There is a nice little book done by Richard and Rita Ethiopian Reminiscences, Early Days. It is a good picture of their life in Addis Ababa in those days.
If any E&E readers are in Addis Ababa, they might want to visit the historic Trinity Cathedral Churchyard. It is choc-a-bloc with historical personages. Emperor Haile Selassie and his family are entombed inside the Cathedral (as is the custom for Emperors); former Prime Minister Meles Zenawi is buried here (for the moment, though his own mausoleum is under construction out in Gulele); the 68 members of the Imperial government who were executed in Nov 1974 at the beginning of the Revolution are buried in a single grave with a striking and simple modern style monument; singer Tilahun Gessese, novelist Sibihat Gebre Egziabher are also there. The whole place is a monument to modern Ethiopian history!
Wendell Brooks, Makelle 1962-64, Ethiopia I
Julian Brooks, son of Wendell Brooks (Makelle, 1962-64) brought to The Herald’s attention that his father passed away in 2012.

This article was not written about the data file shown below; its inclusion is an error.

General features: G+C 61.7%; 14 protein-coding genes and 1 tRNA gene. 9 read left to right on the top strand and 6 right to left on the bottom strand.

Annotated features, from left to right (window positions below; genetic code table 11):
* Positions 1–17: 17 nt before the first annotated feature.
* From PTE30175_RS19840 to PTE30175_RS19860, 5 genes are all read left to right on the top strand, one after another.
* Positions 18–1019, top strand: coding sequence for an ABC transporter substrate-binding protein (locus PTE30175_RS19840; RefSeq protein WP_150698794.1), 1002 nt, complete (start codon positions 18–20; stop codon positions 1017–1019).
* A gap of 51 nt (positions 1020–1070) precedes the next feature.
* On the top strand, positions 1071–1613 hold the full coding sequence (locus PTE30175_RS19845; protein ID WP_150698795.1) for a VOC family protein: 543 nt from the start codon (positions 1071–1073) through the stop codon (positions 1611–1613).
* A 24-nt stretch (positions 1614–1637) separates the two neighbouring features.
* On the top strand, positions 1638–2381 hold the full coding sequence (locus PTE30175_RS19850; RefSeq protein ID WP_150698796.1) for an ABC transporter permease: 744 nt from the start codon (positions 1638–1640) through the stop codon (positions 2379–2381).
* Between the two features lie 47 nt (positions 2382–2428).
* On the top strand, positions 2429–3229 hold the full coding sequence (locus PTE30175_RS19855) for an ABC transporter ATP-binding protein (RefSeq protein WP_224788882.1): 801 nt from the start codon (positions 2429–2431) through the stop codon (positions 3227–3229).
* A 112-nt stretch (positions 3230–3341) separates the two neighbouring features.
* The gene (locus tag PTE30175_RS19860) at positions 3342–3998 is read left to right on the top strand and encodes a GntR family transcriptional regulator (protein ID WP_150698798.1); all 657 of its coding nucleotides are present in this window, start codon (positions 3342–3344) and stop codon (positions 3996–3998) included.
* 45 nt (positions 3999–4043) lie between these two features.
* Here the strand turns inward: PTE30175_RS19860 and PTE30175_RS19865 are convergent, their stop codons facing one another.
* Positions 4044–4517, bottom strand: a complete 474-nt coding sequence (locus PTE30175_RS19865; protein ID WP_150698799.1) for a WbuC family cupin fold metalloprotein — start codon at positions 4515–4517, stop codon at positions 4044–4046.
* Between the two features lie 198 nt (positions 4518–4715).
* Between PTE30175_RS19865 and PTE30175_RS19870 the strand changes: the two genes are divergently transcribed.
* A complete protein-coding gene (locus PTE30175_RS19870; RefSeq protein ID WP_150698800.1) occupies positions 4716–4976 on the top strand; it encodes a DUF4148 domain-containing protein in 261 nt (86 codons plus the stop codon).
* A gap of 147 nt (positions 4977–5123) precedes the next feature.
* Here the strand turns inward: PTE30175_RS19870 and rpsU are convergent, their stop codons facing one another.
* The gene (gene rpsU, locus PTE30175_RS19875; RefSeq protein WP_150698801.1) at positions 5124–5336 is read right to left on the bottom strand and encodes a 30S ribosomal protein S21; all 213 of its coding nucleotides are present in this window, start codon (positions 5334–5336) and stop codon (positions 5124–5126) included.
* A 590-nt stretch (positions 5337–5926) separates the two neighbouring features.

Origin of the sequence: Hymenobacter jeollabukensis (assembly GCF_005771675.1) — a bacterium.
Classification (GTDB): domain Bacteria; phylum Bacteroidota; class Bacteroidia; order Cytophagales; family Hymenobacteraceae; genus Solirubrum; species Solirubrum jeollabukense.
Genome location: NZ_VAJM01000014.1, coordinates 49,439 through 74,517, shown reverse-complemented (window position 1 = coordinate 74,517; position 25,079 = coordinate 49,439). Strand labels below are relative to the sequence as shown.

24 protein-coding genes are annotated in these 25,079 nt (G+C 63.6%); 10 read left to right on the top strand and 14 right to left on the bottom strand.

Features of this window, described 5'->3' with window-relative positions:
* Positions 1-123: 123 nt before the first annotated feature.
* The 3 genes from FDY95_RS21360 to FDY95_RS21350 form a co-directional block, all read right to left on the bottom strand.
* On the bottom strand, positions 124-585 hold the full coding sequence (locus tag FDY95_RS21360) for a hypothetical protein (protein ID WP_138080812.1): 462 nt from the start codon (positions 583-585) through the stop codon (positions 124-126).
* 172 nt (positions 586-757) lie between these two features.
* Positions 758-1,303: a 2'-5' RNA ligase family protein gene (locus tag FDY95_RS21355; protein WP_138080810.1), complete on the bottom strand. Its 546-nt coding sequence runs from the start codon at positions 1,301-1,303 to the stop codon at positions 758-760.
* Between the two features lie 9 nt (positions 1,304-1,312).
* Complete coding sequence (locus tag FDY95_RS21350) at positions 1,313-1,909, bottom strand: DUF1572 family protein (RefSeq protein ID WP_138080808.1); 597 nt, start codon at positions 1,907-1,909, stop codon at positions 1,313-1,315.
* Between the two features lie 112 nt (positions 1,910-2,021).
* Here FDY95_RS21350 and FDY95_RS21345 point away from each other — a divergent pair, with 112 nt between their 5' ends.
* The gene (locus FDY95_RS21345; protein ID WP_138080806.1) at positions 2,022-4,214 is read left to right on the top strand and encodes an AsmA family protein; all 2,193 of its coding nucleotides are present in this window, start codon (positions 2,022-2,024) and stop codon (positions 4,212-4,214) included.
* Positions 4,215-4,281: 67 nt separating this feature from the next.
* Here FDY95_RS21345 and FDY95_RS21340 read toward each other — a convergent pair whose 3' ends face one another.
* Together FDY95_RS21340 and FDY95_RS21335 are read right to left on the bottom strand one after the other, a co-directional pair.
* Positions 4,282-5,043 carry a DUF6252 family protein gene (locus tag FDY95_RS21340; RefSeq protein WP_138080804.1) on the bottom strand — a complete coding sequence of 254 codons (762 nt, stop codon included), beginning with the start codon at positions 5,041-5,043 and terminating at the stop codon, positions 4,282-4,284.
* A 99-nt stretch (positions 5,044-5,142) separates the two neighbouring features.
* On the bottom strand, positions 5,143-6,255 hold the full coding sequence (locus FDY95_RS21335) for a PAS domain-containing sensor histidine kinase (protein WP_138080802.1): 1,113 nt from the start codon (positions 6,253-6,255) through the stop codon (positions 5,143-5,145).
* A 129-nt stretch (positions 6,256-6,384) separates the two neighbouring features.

After graduation from Whittier College (Whittier, CA), Wendell served in the Peace Corps in Makelle,Ethiopia, lived in Europe, earning his Master’s Degree from Uppsala University in Sweden, and returned to the United States in 1971. For the rest of his life he taught primarily at California State University East Bay, Berkeley High School, and Holy Names University. Wendell was in the first group of Peace Corps Volunteers to serve in Ethiopia.
A tribute to his life may be viewed on this obituary. He was indeed an educator, singer, and citizen of the world.
Douglas J McKelvey (Ghion 66– 68); October 13, 2013